Awesome! I love the looks of the tower. Maybe we can finally get some decent national retailers in here.

Peter Rossi said...

dream on!

at the TIF meeting, one NIMBY asked his pointed question -- how many local retailers would be in the development.

Basically, it will not be a go unless he can get some pretty serious national trade in there.

here's hoping for the best

Anonymous said...

What kinds of stores would folks like to see in here?

Here's my wish list:
- Apple Store
- Godiva
- Crate & Barrel
- Movie theater (AMC or whomever)
- Argo Tea
- H&M
- Filene's Basement

No more hair salons, no more dollar stores.

Elizabeth Fama said...

I'm interested in how the Studio Gang vision for this space is so different from the "historically inspired" Romero Cook design for Harper Court.

chicago pop said...

how many local retailers would be in the development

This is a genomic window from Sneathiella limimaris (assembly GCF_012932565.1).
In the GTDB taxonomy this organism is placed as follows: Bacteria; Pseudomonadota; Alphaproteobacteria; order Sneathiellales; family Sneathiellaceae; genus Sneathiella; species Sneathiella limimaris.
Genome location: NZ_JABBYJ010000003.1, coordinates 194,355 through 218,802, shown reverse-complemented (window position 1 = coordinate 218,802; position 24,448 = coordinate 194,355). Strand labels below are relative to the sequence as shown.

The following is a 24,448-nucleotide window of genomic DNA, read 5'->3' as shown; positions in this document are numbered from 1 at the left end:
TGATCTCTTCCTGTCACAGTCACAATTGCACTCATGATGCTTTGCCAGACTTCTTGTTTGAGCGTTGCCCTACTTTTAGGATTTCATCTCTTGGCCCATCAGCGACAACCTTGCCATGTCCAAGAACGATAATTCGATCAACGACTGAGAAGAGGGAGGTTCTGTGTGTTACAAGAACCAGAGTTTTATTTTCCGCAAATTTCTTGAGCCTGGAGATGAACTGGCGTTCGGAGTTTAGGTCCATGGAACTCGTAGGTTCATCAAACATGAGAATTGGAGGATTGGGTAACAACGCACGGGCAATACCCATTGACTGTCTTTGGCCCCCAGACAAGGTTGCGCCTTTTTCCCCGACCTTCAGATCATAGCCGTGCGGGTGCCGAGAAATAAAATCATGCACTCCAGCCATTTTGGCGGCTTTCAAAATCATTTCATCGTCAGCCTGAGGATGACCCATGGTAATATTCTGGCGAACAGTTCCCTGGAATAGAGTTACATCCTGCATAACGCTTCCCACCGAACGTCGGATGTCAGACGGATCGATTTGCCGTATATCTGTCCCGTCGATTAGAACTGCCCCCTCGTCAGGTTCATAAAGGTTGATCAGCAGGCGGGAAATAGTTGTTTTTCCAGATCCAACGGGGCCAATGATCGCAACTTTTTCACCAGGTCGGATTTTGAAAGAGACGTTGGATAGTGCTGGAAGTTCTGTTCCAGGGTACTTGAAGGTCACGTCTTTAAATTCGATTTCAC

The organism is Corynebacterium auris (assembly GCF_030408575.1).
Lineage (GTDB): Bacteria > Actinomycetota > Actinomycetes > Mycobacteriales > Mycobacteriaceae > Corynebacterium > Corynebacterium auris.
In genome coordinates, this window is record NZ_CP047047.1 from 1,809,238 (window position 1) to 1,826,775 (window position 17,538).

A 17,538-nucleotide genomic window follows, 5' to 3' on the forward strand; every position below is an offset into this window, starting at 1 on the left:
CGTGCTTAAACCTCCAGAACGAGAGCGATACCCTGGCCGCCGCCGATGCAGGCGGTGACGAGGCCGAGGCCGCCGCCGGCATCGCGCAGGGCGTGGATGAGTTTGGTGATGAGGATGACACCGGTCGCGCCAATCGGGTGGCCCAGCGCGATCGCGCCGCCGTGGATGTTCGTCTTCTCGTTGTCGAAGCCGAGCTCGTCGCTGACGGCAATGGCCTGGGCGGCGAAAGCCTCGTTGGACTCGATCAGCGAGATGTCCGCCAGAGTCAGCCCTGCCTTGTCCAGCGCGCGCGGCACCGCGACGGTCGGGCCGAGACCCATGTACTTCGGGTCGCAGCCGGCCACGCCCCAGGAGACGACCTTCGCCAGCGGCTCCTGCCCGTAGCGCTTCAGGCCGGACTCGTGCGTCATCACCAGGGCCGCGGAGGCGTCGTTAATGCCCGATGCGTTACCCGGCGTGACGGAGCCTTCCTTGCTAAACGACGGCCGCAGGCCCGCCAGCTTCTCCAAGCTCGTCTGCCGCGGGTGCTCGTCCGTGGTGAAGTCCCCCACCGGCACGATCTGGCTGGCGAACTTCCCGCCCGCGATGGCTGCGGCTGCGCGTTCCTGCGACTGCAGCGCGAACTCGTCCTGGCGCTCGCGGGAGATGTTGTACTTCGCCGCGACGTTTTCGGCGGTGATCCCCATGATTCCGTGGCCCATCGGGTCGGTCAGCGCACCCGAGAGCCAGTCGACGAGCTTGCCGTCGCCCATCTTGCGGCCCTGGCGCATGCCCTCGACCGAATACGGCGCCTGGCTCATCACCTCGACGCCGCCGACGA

Are there enough "local retailers" in Hyde Park to fill a barrel? I don't see too many local folks jumping to start up hypothetical local businesses that should be included in this development.

But come on, say the old-timers, we need local businesses -- like, uh, like ... um, like Powell's? But that's a chain ... Wait, er, like Mellow Yellow? Yeah! OK, um, like, how about another Medici? But that's a chain, too, and they make more money downstate in Normal...Or, maybe a curio shop with trinkets made in China?

chicago pop said...

I'm interested in how the Studio Gang vision for this space is so different from the "historically inspired" Romero Cook design for Harper Court.

Me too ... kind of like the problem of who gets to decorate the dorm room -- usually the first person there puts up their posters. I can't imagine the faux-romana Romero Cook design going up next door to this once it's built.

Richard Gill said...

Great report, Peter. I will just add a few things that were said at the July 14 meeting.

It was announced that there will be further discussion of this project August 18, 6:30PM at the Hyde Park Art Center.